It’s difficult to feel sorry for mega-zillionaire Facebook founder Mark Zuckerberg, but you have to admit that his social network is in a bit of a bind. With an upcoming Initial Public Offering (IPO) which could value the company on the high side of $100 billion (yes, with a b) its less than stellar history of privacy protection may be placing the 2012 Wall Street debut between a stock and a hard place. On one side are the 800+ million Facebookers who would really rather not divulge every single aspect of what they share on profiles and posts they believe to be private. On the other side are the advertisers who consider every byte of “private” information to be an invaluable data mining motherlode. How deftly Facebook manages to keep these opposing parties appeased may determine the extent of success the stratospheric IPO can achieve. Mysteriously Targeted Ads The US Federal Trade Commission (FTC) recently released an investigative report that the agency conducted on the world’s largest social network. The FTC called out Facebook on a number of duplicitous policies violating user privacy after reassuring them that they would do nothing of the sort. The most critical failing was in sharing personal data marked as private with advertisers. Any Facebook user who would innocuously post various key words and phrases on profiles or posts would find that they were now presented with “mysteriously” but very accurately targeted ads. “I love to play hockey [Bauer], jetski [SeaDoo], and jog [Nike], then relax [La-Z-Boy] watching football [NFL] on my big screen TV [Samsung]…” Consumer Deception In announcing a settlement, the FTC stated that the social network \"deceived consumers by telling them they could keep their information on Facebook private, and then repeatedly allowing it to be shared and made public.\" The litany of privacy violations committed by the social giant are outlined within the pages of the FTC report and cover everything from making a vast amount of data that the users had directly specified as private visible to anyone on the net, and continuing to display photos and videos from deactivated accounts. The FTC excoriated Facebook executives for repeatedly stating that they did nothing of the kind but then were caught with their hand in the http cookie jar, so the settlement calls for biennial privacy audits conducted by the government with fines of $16,000 per violation per day. If the fines were levied on each conceptual violation then Facebook could theoretically just consider it a relatively minor cost of doing business. However, these fines will be applied on a user by user basis, so they could swiftly bankrupt the social network. Stalker Apps It seems that Facebook is either consciously or inadvertently missing the point of the FTC accusations. With the introduction of Seamless Sharing, the social network is turning back the clock to 2007’s Beacon service, which was shut down after a class action lawsuit was filed. The differences between Beacon and Seamless Sharing are… actually next to nothing. Facebook’s new/old application will stalk you across the internet posting everything you do and everywhere you go. If you don’t want your friends, family and coworkers finding out that you visited xxx rated sites, listened to polka, watched a chick flick or checked out instructions on how to poison your spouse and get away with it, then Seamless Sharing is not for you. Mercantile TIA Total Information Awareness (TIA) was a project launched by the US government’s DARPA in the dark days following the 9/11 attacks. The concept was to allow the military access to a digital dossier on every US resident: Everyone’s digital tracks would be shadowed down to the mouse click in order to provide the Department of Homeland Security information on potential terrorist activity. Seamless Sharing can be seen as the mercantile version of TIA but instead of keeping our country safe from terrorism, it keeps Facebook awash in billions of advertiser dollars by acting as our social stalker. Facebook’s IPO relies on how well Zuckerberg & Co. are able to dominate the business of personal data, and the implications are nothing less than staggering.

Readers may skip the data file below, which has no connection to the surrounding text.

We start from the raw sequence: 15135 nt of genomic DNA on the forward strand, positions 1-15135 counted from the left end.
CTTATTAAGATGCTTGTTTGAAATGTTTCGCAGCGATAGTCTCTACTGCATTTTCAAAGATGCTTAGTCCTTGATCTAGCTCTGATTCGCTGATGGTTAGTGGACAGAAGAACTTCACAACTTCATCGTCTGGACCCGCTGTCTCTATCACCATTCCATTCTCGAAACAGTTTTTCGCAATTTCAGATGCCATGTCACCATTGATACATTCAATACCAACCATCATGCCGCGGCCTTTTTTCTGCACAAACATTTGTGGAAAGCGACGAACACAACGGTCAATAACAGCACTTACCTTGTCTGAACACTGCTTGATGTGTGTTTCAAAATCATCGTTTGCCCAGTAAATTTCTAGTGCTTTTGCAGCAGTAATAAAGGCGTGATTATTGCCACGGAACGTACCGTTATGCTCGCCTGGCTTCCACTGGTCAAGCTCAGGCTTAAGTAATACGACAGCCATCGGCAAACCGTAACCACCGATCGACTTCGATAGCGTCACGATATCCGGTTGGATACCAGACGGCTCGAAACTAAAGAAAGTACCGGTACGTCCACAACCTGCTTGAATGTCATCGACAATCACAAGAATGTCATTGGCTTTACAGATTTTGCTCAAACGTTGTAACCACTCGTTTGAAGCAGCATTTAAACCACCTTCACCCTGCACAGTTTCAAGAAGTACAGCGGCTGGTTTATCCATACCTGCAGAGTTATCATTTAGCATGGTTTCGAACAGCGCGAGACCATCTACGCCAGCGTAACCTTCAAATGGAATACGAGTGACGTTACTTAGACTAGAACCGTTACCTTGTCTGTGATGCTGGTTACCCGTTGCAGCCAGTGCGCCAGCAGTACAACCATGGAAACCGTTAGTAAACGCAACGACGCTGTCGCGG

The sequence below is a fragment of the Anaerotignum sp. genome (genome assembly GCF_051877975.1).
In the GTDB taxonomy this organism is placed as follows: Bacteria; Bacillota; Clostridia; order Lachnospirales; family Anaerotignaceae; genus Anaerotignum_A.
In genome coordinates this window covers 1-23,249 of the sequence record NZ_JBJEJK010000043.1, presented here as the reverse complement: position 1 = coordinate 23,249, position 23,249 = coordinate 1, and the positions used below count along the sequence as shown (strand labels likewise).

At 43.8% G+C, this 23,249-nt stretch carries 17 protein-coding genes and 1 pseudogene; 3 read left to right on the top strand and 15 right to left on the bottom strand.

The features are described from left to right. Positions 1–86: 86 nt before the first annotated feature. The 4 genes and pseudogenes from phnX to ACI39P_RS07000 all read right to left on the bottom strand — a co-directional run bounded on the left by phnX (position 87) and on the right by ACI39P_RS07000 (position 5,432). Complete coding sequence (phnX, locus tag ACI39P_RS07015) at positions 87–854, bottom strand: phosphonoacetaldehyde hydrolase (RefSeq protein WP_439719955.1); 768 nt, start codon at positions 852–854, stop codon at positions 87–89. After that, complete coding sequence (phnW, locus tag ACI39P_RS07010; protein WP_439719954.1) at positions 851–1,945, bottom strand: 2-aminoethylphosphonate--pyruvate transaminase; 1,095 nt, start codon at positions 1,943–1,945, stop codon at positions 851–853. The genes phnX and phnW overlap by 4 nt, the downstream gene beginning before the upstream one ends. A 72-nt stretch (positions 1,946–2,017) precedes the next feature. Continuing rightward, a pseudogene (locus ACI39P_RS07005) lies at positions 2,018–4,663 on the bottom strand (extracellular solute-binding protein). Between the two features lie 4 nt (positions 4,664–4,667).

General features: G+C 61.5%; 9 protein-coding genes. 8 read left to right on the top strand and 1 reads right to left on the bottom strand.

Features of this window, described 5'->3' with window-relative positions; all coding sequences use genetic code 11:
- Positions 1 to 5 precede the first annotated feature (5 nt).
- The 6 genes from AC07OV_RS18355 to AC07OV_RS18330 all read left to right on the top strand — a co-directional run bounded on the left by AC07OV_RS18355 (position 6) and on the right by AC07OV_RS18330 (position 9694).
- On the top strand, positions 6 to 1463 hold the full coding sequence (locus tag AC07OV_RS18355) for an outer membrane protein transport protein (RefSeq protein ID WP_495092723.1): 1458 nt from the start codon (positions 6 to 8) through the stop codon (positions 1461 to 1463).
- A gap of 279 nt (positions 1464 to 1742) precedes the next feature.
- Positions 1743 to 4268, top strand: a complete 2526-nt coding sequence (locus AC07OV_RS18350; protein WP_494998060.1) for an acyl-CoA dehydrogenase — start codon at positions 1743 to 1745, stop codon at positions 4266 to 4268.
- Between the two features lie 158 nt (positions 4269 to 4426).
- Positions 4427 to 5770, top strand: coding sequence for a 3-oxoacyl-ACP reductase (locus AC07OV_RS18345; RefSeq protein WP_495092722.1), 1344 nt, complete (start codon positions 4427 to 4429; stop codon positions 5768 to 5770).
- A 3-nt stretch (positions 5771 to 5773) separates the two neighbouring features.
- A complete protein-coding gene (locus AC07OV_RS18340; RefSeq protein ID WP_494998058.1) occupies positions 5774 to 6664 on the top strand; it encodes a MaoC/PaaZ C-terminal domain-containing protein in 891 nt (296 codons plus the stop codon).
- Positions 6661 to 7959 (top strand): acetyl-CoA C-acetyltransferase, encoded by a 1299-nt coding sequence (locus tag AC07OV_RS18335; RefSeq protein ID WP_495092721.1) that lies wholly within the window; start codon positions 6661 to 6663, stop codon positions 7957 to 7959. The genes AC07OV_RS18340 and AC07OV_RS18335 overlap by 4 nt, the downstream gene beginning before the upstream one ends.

You log out of Facebook and go off to surf the world wide web in the belief that wherever you go you’re fully anonymous and not being tracked. That belief is in error, as was recently proven by an Australian blogger who demonstrated that once you’re logged out of Facebook, you’re actually not logged out of Facebook. Nik Cubrilovic discovered that a number of cookies that identify you to Facebook are retained after you log out, and an HTTP connection back to Facebook remains for all eternity. It seems that the only completely secure option is to not just to log out of the social network site and clear your cookies, but to literally reinitialize your hard drive and reinstall your operating system… and to not ever log onto Facebook again. Ireland Is Investigating Facebook When Cubrilovic recently announced his research, Facebook was confronted with a flurry of publicity as well as a class action suit by Perrin Aiken Davis. Since Facebook’s international headquarters is based in Dublin, Ireland’s Data Protection Commission has announced that it will be conducting a full privacy audit of the site to discover if its citizens (and by extension all users) have had their privacy violated. The Irish commission will be specifically focusing on aspects such as inadequate privacy settings and photos that are still publicly viewable on the internet after they are “deleted.” 880 Pages of Tracking per User Facebook is no longer ignoring Cubrilovic and has actually just deactivated the stalkerish “a-user” cookie that contains your user ID. In a public statement, Facebook adopted the same excuse many other internet giants have used when they have been caught with their hand in the “cookie” jar, stating that the “a-user” should have been cleared upon logout and it was a bug in the code. Apparently this so-called bug has been resident on the computer hard drives of nearly a billion people for years and has been providing Facebook with a volume of completely priceless marketing information: When the United Kingdom introduced a law empowering users to access their historical data captured by Facebook, many were surprised to find an average of 880 pages filled with the details of how they interacted with their contacts and the web at large. This “Act” Isn’t Over Cubrilovic has discovered that although the relatively blatant “here is the user’s ID” cookie has been finally quashed, Facebook still has the technical capabilities to identify logged out users. One of the ways is the “act” cookie that, regardless of Facebook’s claims of innocuousness, contains a timestamp accurate to fractions of a millisecond that can easily be cross-referenced by the social network to identify the user. Therefore, although the “a-user” is gone, this “act” is far from over. Facebook Is Not Alone Should you be concerned about Facebook tracking your movements across the net? In fairness, they are not alone, as the number of tracking cookies placed on the average internet user\'s computer by almost every commercial website they have ever visited is nothing short of staggering. Whether you like it or not there is a record present in a variety of servers around the world showing all the sites you visit as well as what you do there - and all this info can be viewed by a plethora of government and other agencies who are interested in other aspects of your life, not just marketers trying to sell you something. So if your taxes are paid up and you don’t have any legal skeletons in your closet, you really don’t have much to worry about. “Paranoia will destroy ya,” and the bottom line is that these digital footprints are primarily accessed by governments to track terrorists and major criminals, so your unpaid parking ticket from last year is not generally grounds for the FBI to commandeer your online history. Regardless, in its current iteration internet privacy remains an oxymoron, and the only way to be completely sure that your online actions are not leaving indelible tracks is to not make them in the first place. Given that we live in an internet-reliant age, that prospect may be neither feasible nor desirable.